EDM: Electronic Destruction of Music

Editor’s note: This guest post comes from Troy Shamos

When did it become cool to put down the guitar and pick up the laptop?

A week ago, Dave Grohl issued an apology for his remarks during the Grammy’s that caused quiet a stir within the EDM community.  But, Grohl shouldn’t have, because his remarks were spot on:

“To me this award means a lot because it shows that the human element of music is what’s important. Singing into a microphone and learning to play an instrument and learning to do your craft, that’s the most important thing for people to do.

“It’s not about being perfect, it’s not about sounding absolutely correct, it’s not about what goes on in a computer. It’s about what goes on in here [your heart] and what goes on in here [your head].”

Grohl’s main point was this: Technologically produced music, or electronic music, is not legitimate. When I say “not legitimate”, I mean that it’s lacking the authenticity of a real musician.   I’m not trying to demonize EDM, in fact, I actually listen to electronic music and enjoy it.  However, I do not consider popular EDM, such as Skrillex, David Guetta, or Avicii as a rich and meaningful style of music.

For example, on the same night Grohl made his remarks about electronic music, Skrillex won three Grammys.  Grohl is an artist who got his start with Nirvana, a band famous for their angst and aggressive grudge-punk style.  Similarly, Skrillex has an aggressive punk style, but one that is implemented through electronic music.  So what’s the difference?

The difference is what a musician actually does, and what a DJ doesn’t. In my opinion, it is hard to call a DJ a musician. Rather, they are musical technicians, not musicians.  A musician learns his “craft.” They build calluses plucking strings over and over.  They become dexterous and flexible from the weight of piano keys.  They train their breath while playing a wind instrument.  They strengthen their arms and shoulders while banging on a drum set. As someone who grew up playing piano for 14 years, I can attest to this.  There is a real tangible connection with playing an instrument. It is an intimate relationship, like the difference between making love and watching a porno: One is fully satisfying, while the other is just pleasing.

One of the major arguments I’ve heard for why EDM takes talent is that a DJ “layers sounds.”  They build layer upon layer of beats, both atonal or melodic. But again, let’s compare Skrillex to Grohl.  Skrillex mixes sounds a computer created, sounds already stored in a catalogue to choose from.  Grohl is overlaying sounds and melodies that he has created, while also transcribing words to sound.  In fact, on the Foo Fighters debut album, Dave Grohl played every instrument, recorded independently, and layered each piece together.  Lets see popular EDM artists do that.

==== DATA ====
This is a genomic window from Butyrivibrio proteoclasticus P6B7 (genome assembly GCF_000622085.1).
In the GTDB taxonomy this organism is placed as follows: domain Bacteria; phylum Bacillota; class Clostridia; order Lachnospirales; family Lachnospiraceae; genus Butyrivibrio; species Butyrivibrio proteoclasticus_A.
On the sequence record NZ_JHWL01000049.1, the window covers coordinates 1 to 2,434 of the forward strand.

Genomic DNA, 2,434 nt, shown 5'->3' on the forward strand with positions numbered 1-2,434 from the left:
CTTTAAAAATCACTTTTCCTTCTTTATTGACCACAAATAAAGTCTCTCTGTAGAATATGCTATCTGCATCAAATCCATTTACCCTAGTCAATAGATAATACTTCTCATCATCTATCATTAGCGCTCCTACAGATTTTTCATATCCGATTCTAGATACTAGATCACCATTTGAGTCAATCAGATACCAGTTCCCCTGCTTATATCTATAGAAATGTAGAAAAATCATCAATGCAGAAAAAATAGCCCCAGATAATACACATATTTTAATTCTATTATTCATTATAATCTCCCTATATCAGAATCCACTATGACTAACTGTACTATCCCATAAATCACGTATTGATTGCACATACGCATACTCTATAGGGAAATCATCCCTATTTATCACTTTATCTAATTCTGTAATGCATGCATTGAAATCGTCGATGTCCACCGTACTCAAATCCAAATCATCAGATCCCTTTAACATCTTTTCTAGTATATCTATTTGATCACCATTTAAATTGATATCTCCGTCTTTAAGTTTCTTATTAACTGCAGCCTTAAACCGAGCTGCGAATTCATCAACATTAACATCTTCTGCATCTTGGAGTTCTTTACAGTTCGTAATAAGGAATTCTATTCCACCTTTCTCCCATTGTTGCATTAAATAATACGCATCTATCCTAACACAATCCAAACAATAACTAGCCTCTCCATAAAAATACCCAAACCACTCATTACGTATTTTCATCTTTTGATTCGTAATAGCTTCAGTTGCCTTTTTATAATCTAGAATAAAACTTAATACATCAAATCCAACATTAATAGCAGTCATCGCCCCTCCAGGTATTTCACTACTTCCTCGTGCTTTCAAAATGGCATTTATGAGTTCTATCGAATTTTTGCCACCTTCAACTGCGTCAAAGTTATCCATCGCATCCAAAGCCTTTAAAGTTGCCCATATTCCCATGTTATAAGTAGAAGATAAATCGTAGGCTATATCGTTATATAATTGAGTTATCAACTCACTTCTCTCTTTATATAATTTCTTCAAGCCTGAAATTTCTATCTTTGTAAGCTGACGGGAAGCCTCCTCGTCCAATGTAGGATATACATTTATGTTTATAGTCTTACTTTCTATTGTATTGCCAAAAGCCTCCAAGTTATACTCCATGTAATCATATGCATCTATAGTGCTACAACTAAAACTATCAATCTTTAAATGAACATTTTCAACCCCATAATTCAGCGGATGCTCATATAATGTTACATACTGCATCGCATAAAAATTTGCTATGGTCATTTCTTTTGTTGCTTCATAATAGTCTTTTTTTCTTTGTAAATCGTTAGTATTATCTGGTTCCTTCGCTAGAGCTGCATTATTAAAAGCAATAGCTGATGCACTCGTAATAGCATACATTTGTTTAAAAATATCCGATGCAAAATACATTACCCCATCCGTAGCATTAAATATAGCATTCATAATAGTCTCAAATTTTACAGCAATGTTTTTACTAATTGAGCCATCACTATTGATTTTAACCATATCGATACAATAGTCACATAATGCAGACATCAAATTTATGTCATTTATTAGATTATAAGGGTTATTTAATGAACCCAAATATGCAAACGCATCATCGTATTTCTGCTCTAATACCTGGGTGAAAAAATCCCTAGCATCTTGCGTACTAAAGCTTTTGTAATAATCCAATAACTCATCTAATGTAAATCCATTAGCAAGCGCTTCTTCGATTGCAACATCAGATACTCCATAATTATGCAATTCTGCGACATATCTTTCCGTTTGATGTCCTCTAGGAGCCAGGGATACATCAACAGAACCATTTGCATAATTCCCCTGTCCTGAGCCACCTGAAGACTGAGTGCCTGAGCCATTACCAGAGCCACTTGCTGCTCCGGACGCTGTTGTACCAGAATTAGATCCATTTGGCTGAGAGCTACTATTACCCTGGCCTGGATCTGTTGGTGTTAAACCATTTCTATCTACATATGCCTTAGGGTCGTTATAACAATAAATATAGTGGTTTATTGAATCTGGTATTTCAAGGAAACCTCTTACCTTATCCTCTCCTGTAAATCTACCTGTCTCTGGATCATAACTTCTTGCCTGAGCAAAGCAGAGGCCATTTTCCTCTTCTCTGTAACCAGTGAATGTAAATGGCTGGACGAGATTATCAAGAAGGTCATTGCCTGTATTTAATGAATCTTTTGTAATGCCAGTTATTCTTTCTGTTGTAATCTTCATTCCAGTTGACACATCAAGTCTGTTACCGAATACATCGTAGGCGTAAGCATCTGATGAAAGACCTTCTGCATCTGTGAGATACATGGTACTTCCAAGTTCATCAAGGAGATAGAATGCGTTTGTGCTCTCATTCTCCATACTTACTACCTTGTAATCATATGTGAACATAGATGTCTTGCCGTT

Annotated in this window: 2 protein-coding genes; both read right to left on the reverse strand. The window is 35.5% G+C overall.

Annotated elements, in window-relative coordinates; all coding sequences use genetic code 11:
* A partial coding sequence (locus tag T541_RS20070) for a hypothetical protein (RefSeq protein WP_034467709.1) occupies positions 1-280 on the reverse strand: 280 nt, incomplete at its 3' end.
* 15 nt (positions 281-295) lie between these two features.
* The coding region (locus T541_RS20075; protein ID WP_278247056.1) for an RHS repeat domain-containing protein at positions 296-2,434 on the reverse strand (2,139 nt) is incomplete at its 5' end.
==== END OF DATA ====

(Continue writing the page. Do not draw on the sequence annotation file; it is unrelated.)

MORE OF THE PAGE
The other major issue that I have with EDM is that artists like Skrillex do not push the envelope.  They strip away many complex elements that make music unique and interesting in order to package it in a watered down, marketable form. For example, take  Avicii’s “Levels.”  The song contains around 12 different notes, looped over and over, with an Etta James sample thrown in.  It’s predictable and safe.  It merits very little artistic vision.

Additionally, by deifying or idolizing artists like Skrillex, we are only encouraging kids to put down their real instruments for superficial ones.  If a kid today wanted to become a DJ, they would need a computer, mixer, speakers, and headphones, along with other accessories.  The cost is in the thousands of dollars.  If a kid wanted to learn the guitar, drums, bass, or even a piano (upright, not grand), the cost is affordable, and is even better if the instrument is second hand. Thus, to become a successful DJ, you need to either have a large bank account, generous parents, or both.  Sorry, but the socioeconomic factors exist.  Lets be real, this is a genre of music that only affluent people can afford to learn and play.

Ultimately, electronic music has its place, and I appreciate the interesting counter-culture it’s created.  But, I do not consider EDM as rich and meaningful music.  The genre is currently receiving its 15 minutes of fame, and will be replaced by whatever new genre people start championing around in the next year or so. Because in my opinion,

This:
 

Will always be cooler than this:
 

SOURCE:http://theshortestroad.wordpress.com/2012/02/24/electronic-destruction-of-music/